Your first year
Studying International Relations and Organisations is a full-time job; it will take you 40 hours a week on average. Attending lectures, tutorials, and work group sessions will take about 16 hours; these are the contact hours. The rest of the time you will study independently or with your fellow students preparing for the lectures and work group sessions, writing assignments and essays, and reading.
During the first year of the programme, you acquaint yourself with the basics of the political science discipline and international politics. Furthermore, you will study related subjects, such as economics and history. An important part of the programme is reserved for skills courses, where you practice text analysis, debating, and academic writing.
You attend lectures with all IRO students from the same year. The work groups consist of about 24 students, and during the work group sessions you actively work with your fellow students on deepening and processing the knowledge you have gained from the lectures and your reading.
The academic year runs from early September to July and consists of two semesters, each divided into two blocks. A block covers 8 weeks, with 7 weeks of teaching and one exam week. At the university, we use the European Credits Transfer System (ECTS) to represent the workload of courses. Each year of the three-year programme consists of 60 EC. One EC stands for 28 hours of studying.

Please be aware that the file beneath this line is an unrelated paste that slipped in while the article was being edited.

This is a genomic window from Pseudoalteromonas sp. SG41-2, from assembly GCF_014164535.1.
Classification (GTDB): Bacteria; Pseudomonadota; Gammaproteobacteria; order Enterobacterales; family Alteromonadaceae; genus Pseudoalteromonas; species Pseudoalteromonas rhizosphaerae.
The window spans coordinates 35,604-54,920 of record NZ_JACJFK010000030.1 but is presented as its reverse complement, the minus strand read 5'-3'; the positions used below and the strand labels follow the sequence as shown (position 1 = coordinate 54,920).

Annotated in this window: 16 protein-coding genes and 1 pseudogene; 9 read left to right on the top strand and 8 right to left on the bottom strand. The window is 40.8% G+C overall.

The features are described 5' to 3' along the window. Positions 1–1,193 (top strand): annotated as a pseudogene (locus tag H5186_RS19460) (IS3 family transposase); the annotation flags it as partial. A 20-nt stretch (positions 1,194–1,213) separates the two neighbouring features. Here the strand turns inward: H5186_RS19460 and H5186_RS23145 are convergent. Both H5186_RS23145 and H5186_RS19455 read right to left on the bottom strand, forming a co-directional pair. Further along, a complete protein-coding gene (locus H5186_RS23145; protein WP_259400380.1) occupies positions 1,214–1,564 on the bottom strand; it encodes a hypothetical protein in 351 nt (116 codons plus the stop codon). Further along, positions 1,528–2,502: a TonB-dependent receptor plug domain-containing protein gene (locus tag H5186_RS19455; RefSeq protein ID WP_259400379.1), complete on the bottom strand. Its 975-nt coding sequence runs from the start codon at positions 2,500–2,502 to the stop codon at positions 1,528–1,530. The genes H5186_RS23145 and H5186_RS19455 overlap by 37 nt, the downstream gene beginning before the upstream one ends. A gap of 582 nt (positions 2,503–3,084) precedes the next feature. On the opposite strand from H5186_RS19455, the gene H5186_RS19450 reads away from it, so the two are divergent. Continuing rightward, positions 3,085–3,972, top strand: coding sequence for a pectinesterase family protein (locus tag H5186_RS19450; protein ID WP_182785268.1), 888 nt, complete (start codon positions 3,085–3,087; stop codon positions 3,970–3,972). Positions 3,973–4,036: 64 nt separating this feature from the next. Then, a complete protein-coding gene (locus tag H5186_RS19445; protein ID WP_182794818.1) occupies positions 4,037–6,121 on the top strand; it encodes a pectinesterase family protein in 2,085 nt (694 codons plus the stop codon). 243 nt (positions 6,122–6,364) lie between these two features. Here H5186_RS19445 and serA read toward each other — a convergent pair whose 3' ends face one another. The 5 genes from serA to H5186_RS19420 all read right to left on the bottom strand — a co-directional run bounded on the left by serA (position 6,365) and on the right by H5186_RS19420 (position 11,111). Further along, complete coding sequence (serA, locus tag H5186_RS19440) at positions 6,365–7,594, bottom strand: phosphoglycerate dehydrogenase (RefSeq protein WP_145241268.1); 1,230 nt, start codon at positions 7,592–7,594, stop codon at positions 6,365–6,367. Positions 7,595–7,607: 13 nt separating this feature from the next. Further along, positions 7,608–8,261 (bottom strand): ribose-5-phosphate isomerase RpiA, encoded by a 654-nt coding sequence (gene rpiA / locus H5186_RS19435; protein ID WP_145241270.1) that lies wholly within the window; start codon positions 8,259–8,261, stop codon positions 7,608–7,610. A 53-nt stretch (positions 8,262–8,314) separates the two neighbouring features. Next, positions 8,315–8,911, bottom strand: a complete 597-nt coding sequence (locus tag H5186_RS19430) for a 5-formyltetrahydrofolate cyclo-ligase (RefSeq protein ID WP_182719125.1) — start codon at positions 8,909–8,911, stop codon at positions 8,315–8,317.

- Introduction to Political Science (5 EC)
Investigate some of the discipline’s core concepts, such as ‘power’ and ‘state’. Find out the strengths and weaknesses of normative and empirical approaches, and learn about different research strategies in political science.
- Introduction to International Relations (5 EC)
Acquaint yourself with the main theoretical perspectives on international politics. What is the role of the state, in light of the growing importance of international governmental organisations (e.g. the United Nations) and non-governmental organisations (e.g. Amnesty International)? How can we make sense of the behaviour of these and other actors in the global arena?
- Global History (5 EC)
For centuries Europe has dominated a large part of the world. This course aims to help you understand the dynamics that led to this process as well as the consequences for contemporary politics. Drawing on insights from economic history, military history and—last but not least—political history, the emergence of the modern nation-state in Europe is studied. It also covers the process of industrialisation and asks the question: why did this happen in Europe, which for many centuries was far less developed than some other civilizations in the Middle East and Far East? And why were European colonial powers able to export their political, economic, social and cultural ideas to the rest of the world?
- Academic Skills I (3 EC)
This course is about text interpretation. You will learn how scientific texts are supposed to be structured, and how you can read them. You will distinguish different types of research questions, and academic from non-academic work. In addition, your will practice searching literature for your own research, as well as citing your sources.
- Actors in World Politics (5 EC)